'Ephesus of the Black Sea’ unearthed with brushes
ZONGULDAK – Doğan News Agency
Settlement in the ancient city of Tieion continued until the 13th century, according to the archaelogists.The ancient city of Tieion, which was established in the 7th century in the town of the Filyos district in the Black Sea province of Zonguldak, also known as the “Ephesus of the Black Sea,” has been the place of archaeological excavations for the past eight years. The ancient city covers an area of 60 hectares, with excavations so far completed in in an area covering two hectares, unearthing the ancient remains of a bath, church, temple and grave.
The excavations in Filyos that started in 2006 with the support of the Culture and Tourism Ministry and the Zonguldak Provinacial Administration, is headed by Professor Sümer Atasoy of Karabük University’s Archaeology Department, and so far the excavations have unearthed colorful pots and pans, written documents, a bath, temple port, castle, coastal walls, aqueducts, pier remains, an ancient theater, 10 graves, 6 of which are inside the church, metal coins, metal artwork, candles, glass pieces and ceramics.
Experts have estimated that that settlement in the ancient city of Tieion continued until the 13th century. This year, excavations are headed by assistant professor Şahin Yıldırım of Karabük University, along with a team of 45 people, including 20 university students, 10 workers, architects and experts in ceramics and inscriptions.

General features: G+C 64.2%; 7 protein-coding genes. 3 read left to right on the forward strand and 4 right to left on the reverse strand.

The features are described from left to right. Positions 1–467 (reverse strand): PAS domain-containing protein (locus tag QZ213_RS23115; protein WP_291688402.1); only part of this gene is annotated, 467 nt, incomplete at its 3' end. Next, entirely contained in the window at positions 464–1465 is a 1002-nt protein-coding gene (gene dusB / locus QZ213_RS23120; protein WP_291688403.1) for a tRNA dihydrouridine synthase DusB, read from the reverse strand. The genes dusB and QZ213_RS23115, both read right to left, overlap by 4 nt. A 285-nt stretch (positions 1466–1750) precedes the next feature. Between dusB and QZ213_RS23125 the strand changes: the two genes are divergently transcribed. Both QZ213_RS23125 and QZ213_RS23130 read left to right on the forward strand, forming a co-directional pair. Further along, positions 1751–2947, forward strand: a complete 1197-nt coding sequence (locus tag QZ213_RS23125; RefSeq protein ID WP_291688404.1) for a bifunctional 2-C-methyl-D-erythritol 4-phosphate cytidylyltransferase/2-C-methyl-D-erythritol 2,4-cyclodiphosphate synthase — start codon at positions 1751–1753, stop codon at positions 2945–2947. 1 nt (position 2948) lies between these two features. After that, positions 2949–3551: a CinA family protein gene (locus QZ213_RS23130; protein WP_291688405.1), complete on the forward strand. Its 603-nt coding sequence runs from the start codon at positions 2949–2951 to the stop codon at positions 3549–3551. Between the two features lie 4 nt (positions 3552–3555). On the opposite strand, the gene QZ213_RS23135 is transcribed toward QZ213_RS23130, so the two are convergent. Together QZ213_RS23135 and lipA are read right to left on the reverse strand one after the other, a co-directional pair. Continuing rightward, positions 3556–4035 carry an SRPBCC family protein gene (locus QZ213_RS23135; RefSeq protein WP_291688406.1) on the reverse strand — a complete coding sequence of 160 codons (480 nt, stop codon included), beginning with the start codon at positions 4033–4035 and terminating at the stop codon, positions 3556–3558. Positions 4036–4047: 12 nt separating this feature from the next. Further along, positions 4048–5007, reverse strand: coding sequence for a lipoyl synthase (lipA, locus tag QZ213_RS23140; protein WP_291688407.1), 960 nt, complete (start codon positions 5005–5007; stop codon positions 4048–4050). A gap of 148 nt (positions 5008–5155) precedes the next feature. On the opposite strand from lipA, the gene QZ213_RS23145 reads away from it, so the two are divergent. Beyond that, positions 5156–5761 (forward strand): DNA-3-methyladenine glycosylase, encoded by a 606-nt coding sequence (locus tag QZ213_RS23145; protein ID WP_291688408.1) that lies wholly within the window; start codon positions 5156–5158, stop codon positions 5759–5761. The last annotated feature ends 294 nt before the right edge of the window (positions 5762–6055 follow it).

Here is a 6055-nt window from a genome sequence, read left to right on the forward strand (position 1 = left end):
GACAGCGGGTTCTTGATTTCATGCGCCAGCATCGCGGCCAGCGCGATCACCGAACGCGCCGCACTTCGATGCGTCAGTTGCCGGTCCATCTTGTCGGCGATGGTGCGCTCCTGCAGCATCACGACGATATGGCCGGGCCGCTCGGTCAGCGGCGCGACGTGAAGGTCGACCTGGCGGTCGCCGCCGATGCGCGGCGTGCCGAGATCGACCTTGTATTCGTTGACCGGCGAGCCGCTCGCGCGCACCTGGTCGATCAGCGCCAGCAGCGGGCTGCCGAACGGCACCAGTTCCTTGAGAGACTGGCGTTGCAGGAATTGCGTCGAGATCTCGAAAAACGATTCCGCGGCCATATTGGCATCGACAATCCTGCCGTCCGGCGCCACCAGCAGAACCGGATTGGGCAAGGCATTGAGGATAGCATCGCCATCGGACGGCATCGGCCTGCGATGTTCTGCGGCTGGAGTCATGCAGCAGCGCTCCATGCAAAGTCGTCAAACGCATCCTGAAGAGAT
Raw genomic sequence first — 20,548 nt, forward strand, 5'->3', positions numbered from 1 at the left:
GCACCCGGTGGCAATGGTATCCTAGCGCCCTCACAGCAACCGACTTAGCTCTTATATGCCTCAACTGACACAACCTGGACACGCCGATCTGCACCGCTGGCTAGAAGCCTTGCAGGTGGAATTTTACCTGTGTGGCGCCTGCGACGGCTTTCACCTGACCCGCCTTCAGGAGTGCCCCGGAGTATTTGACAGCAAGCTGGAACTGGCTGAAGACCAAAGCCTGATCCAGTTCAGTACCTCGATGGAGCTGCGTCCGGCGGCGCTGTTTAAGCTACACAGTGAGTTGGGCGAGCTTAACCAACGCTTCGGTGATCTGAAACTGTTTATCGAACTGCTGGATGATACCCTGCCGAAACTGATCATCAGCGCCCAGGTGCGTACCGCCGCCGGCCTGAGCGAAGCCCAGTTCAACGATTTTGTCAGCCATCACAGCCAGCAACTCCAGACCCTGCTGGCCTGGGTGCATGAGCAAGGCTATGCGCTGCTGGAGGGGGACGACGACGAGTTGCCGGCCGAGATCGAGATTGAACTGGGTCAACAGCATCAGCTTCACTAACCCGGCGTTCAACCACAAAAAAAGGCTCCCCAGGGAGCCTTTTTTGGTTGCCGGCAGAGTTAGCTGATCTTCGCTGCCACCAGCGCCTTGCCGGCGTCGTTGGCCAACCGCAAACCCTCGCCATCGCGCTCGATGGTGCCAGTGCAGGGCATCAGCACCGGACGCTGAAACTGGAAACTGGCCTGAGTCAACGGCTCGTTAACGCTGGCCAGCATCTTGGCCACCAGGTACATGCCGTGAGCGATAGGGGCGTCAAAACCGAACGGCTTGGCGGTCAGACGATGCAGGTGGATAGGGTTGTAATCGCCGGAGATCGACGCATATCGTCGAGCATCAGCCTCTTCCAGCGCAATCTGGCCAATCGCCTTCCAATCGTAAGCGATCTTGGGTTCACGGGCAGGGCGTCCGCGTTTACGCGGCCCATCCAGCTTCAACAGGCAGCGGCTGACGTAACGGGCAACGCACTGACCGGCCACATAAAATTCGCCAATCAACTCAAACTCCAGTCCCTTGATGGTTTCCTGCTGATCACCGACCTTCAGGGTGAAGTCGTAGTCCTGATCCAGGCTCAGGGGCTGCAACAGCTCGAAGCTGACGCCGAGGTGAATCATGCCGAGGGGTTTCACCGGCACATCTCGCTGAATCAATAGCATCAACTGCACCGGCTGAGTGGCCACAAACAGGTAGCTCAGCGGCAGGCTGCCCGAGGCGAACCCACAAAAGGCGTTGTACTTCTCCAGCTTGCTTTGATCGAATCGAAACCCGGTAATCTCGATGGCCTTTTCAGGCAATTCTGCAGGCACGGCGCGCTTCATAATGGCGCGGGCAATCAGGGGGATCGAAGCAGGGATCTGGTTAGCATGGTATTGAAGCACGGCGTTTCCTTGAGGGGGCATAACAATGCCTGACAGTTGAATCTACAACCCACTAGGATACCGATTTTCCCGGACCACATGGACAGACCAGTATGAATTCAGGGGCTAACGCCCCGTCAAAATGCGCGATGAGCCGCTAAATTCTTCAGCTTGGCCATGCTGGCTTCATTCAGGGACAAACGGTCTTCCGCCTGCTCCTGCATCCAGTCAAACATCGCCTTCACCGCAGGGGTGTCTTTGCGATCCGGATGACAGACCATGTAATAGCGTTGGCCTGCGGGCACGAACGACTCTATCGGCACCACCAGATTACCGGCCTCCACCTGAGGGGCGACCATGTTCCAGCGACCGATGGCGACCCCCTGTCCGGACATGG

The traces of a settlement from 700 B.C. known as Kale Tepesi (Castle Hill) has also recently been discovered, which include city walls and buildings from the Archaic and Classical eras.
Yıldırım said excavations would continue until Sept. 15 and they have so far unearthed the first settlement place in the city. “We have found small things in the excavations. There are layers of Byzantine [remains] in the upper parts of the complex; they have been damaged. There are also the remains of medieval walls. This place served as the Genoese castle for many years. There are a lot of medieval-age ceramics around. There also small objects,” he said.
Yıldırım said they were trying to be as quick as possible, adding, “Works progress slowly because of technical works. The excavations are still carried out with digging tools. When necessary, we use brushes and spuds. We have to move according to data. We determine the spots with geophysical measurements. The excavation technique has not reached the scientific level yet. It is not possible to use machines. We have a large archaeological site. This is why I estimate that works will take 100-150 years with the current technology [that we have].”
Yıldırım also noted expropriations were also continuing in the excavation area.